Southasia seems to be a much safer place for journalists. According to the Committee to Protect Journalists (CPJ), only three journalists were jailed in the region in 2013 out of 211 worldwide. As of December 23 2013, Turkey remains the world’s leading jailer of journalists and has imprisoned 40 this year alone. Indeed, more than half of the total number of journalists incarcerated in 2013 were incarcerated in Turkey (40), Iran (35) and China (32). Looking closely at South Asia, authorities in India, Pakistan and Bangladesh have reportedly jailed only one journalist each.
However, imprisonment is not the only barometer to measure the difficult conditions that journalists have to work under. The number of journalists killed around the world while doing their job in the year 2013 is recorded as 59, down from 74 last year. Pakistan, which is ranked third on the list for journalists killed, saw a decrease in such killings, from seven in 2012 to five in 2013, according to another CPJ report.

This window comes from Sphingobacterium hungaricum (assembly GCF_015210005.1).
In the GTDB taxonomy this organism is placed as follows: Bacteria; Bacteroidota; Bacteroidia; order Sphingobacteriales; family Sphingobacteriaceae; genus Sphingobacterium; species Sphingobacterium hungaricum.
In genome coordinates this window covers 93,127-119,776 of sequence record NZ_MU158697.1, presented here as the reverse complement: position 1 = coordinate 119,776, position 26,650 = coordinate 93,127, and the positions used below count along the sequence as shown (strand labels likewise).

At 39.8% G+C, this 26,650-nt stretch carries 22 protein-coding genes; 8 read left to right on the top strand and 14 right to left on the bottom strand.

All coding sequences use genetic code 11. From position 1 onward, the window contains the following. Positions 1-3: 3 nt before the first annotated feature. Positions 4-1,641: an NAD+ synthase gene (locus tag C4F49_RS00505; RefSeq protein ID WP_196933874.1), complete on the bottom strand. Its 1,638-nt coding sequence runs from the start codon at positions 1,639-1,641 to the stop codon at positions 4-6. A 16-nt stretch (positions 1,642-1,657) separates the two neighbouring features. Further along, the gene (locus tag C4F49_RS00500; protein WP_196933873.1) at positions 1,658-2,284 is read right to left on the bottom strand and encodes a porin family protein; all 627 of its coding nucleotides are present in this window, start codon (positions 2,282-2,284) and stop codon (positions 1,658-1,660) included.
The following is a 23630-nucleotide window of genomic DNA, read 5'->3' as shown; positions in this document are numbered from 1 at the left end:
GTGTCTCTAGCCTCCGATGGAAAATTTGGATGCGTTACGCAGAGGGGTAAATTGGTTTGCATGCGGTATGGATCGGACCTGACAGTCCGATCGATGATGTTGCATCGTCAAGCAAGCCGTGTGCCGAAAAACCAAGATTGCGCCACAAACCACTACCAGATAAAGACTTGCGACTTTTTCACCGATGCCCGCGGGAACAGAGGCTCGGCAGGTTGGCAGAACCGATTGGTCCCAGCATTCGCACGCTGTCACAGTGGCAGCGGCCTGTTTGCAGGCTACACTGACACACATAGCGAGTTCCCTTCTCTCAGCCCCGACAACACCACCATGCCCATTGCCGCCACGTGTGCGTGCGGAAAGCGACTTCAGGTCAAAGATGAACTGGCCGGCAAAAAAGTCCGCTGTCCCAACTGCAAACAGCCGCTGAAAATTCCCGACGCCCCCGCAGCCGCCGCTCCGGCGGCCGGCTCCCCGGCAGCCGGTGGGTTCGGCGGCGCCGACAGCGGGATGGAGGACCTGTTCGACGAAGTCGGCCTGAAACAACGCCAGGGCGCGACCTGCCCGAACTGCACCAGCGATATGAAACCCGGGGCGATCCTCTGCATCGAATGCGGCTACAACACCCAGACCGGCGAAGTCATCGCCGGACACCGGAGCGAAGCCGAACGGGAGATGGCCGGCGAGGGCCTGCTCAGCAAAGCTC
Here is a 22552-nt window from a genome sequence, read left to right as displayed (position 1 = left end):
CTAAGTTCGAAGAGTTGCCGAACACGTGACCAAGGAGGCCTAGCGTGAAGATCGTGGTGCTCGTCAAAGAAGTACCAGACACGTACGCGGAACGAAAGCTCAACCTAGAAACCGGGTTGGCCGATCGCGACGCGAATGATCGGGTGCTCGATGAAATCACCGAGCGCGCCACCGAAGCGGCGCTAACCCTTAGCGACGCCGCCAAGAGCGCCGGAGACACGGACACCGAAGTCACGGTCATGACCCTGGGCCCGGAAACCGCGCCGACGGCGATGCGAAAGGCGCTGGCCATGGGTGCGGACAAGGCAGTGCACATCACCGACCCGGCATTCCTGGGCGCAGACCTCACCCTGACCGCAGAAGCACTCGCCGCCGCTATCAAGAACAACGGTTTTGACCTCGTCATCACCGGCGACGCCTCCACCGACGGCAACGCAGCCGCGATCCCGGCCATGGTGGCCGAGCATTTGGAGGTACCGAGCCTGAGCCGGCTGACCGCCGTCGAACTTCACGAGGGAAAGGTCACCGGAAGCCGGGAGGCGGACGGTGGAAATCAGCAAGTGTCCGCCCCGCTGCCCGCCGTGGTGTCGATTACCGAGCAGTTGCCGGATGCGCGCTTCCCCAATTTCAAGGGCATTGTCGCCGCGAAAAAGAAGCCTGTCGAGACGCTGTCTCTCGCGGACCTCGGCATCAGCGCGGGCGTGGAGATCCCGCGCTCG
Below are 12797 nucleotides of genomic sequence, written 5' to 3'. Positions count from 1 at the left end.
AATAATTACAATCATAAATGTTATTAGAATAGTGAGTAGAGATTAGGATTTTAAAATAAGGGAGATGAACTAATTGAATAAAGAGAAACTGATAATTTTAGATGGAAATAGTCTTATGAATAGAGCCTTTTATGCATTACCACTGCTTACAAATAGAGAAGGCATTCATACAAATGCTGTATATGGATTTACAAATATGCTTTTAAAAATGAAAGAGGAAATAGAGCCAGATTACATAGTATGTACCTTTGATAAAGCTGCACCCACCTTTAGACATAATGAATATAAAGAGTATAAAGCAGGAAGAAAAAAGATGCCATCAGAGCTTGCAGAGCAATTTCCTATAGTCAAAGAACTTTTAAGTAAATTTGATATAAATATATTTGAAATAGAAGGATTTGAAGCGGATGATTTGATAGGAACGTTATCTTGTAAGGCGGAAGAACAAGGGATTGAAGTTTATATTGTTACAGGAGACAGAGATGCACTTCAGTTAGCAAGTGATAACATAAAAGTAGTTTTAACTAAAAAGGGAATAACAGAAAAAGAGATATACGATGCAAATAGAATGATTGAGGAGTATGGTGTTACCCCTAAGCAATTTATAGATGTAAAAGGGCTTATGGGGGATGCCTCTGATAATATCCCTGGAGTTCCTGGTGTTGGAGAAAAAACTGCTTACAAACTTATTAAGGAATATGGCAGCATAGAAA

Although CPJ records only three journalists killed in India in the year 2013, The Hoot’s Free Speech Hub tracked the deaths of 8 journalists that were on duty. The list could have been worse – brutal acid attacks, attempts to burn alive and other kinds of threats to journalists were also recorded. Among the eight journalists killed, The Hoot claims two were killed by suspected Maoists and two died during the Muzaffarnagar riots.
Ahmed Rajib Haider was the single journalist killed in Bangladesh in this year. He was attacked when he blogged about Islamic fundamentalism and Islamist groups, and had covered nationwide mass demonstrations in which protesters called for the death penalty for leaders of the Jamaat-e-Islami party who were on trial for war crimes.
In Sri Lanka and Afghanistan, countries known to be challenging environments for the press to work in, the CPJ has not reported any confirmed killings of journalists since 2009 and 2011 respectively.